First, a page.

MUMBAI: Domestic financial institutions led by state-owned LIC and mutual funds, who together hold around 21.3 percent in Maruti Suzuki, are likely to firm up their stance after the auto major's shareholders meeting next month about its plans to set up a car plant in Gujarat as a fully-owned subsidiary of its Japanese parent.
While LIC is the single largest minority investor in the country's largest car maker with 6.8 percent holding, mutual funds hold around 6.53 percent and domestic financial institutions hold 7.95 percent.
Ever since Maruti’s Japanese parent announced its plans to set up an assembly line Gujarat as its fully-owned subsidiary eight months ago, the minority investors were up in arms, as they feared that Suzuki would later make Maruti just a contract manufacturer and not full-fledged car company.
"We are yet to take a call on the issue," an LIC official said, and pointed out that it’s too early and the company is yet to get its shareholders’ nod.
On the other hand, mutual fund houses are divided on the issue. They feel that why should the company not set up its own plant, rather than setting up it through a subsidiary whose future is uncertain.
Maruti Suzuki will meet its shareholders at an extraordinary general body meeting next month to secure their approval for the project. The company needs to secure the permission of at least 75 percent shareholders for the investment in the plant.
"We haven’t formed an opinion on Maruti Suzuki’s move to set up its trading unit in Gujarat as of now and we will take a call at the Maruti shareholders meeting early November," a senior official of LIC said requesting anonymity.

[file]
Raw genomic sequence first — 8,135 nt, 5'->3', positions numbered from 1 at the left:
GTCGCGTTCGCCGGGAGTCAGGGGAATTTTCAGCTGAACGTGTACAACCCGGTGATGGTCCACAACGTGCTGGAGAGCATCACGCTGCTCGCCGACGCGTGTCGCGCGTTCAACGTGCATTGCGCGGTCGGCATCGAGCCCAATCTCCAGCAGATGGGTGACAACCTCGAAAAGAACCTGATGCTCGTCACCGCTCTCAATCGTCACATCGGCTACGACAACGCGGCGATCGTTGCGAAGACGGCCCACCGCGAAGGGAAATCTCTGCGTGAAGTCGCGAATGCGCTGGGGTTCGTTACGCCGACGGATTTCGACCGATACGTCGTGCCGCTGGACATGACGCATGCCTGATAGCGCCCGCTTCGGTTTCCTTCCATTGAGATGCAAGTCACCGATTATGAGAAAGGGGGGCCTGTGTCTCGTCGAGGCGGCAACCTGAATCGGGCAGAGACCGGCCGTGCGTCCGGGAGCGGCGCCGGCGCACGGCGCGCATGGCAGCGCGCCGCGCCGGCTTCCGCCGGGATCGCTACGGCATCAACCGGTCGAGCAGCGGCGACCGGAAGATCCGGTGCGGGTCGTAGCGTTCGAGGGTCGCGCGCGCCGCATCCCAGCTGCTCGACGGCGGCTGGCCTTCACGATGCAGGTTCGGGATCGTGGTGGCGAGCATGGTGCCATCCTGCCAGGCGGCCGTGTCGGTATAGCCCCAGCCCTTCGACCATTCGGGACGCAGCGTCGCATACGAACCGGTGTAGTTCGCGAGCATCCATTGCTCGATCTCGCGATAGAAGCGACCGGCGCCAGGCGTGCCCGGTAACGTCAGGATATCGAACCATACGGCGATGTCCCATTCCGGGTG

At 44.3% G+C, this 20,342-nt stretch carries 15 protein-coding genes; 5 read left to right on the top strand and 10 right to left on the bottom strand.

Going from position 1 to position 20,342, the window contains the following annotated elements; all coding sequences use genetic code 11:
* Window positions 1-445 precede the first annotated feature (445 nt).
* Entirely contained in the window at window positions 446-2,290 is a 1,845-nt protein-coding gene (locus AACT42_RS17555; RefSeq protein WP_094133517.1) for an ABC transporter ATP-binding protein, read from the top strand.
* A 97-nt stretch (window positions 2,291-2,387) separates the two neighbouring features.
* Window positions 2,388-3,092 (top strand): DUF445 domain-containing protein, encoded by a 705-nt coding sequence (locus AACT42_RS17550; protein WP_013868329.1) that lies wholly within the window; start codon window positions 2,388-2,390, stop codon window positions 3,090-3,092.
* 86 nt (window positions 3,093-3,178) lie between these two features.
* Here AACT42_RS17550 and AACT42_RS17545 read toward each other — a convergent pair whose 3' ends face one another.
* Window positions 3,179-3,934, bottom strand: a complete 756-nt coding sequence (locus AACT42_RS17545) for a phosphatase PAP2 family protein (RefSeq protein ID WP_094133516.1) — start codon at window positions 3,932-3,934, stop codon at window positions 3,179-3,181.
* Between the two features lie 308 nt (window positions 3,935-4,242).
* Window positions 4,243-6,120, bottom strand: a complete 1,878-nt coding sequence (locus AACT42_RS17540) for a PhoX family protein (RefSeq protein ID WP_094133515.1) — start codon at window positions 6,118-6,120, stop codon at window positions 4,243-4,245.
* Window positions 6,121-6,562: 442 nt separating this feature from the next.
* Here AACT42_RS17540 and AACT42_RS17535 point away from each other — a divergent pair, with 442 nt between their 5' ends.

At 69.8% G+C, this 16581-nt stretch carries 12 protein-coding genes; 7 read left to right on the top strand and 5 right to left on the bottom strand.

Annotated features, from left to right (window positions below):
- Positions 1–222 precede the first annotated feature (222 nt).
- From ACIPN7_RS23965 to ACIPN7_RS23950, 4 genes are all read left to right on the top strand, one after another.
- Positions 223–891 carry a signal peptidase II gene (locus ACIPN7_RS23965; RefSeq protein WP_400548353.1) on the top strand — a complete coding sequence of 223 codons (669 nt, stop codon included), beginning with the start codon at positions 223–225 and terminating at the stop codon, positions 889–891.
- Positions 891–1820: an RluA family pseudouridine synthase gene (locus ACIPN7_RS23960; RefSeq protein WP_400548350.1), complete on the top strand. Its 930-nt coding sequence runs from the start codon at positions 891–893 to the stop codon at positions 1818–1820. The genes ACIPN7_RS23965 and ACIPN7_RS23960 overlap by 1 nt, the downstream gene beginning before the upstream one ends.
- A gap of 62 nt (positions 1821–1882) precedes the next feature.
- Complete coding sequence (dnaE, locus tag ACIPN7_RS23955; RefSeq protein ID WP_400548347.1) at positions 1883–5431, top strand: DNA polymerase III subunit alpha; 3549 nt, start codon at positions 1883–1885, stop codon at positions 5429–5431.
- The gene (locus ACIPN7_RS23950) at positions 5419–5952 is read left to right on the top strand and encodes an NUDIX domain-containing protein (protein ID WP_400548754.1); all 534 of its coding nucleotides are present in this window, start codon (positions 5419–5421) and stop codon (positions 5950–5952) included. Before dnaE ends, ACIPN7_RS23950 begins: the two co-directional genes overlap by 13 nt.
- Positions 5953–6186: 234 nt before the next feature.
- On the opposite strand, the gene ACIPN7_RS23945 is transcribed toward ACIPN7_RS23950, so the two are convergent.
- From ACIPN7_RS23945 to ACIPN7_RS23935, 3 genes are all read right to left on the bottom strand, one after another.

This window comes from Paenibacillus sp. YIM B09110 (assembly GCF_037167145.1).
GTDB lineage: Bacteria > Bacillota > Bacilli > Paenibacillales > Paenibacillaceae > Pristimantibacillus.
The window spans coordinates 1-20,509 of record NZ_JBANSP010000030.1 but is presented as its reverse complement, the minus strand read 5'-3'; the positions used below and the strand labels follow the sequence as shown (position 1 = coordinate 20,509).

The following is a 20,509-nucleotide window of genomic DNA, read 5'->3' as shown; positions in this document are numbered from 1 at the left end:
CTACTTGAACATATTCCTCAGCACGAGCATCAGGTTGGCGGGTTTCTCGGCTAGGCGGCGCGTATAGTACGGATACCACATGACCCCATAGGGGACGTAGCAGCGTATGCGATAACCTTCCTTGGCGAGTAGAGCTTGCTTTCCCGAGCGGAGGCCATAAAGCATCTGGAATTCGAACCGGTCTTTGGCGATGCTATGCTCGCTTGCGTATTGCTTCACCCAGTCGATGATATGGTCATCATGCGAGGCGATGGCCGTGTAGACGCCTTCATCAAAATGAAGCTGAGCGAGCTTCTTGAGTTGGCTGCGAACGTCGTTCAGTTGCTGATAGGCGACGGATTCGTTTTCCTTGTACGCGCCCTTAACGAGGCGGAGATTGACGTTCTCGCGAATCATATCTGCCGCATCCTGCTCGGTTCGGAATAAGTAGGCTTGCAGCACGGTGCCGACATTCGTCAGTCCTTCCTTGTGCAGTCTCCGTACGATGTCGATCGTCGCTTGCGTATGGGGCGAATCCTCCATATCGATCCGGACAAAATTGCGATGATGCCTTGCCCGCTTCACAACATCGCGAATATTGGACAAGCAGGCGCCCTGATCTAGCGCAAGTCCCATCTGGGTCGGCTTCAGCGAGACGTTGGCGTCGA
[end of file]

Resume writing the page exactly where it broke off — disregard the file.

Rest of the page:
When asked if the LIC will go by the recommendation of proxy advisors, the official said, "it’s wrong to believe that LIC will go by the advice of proxy advisors. Let me reiterate that we are yet to form an opinion on the issue."
The mutual fund houses are confused about what will be the future of the subsidiary once its 15-year agreement ends with Maruti Suzuki.
"We don’t know what will happen to the subsidiary after 15 years when its agreement with Maruti-Suzuki comes to an end," CIO of a MF house said, adding, "we are currently evaluating the company’s plans before we finally come up with our own stand on the matter." However another official said the company has assured that the proposed plant will function on the basis of no-profit-no loss and it is likely to transfer its assets to Maruti-Suzuki’s book in future.
The proxy advisory firm Institutional Investor Advisory Services (IIAS) has advised Maruti shareholders to get reply on certain queries put out by it, before voting for the transaction.
"The resolution on the Gujarat plant will be presented under Section 188 as a related party transaction. Therefore, the promoters (Suzuki) will not be able to vote on this transaction-–the vote of non-promoter shareholders will determine the final outcome of the resolution," IIAS chief operating officer, Hetal Dalal, said.
The queries put out by IIAS include ‘Is Suzuki trying to reduce its dependence on Maruti and making itself more saleable; 'What does Maruti plan to do with the excess cash’, ‘How is this transaction any different from when Manesar was proposed to be a 100 percent subsidiary of Suzuki’ and above all, ‘Is this transaction really necessary’.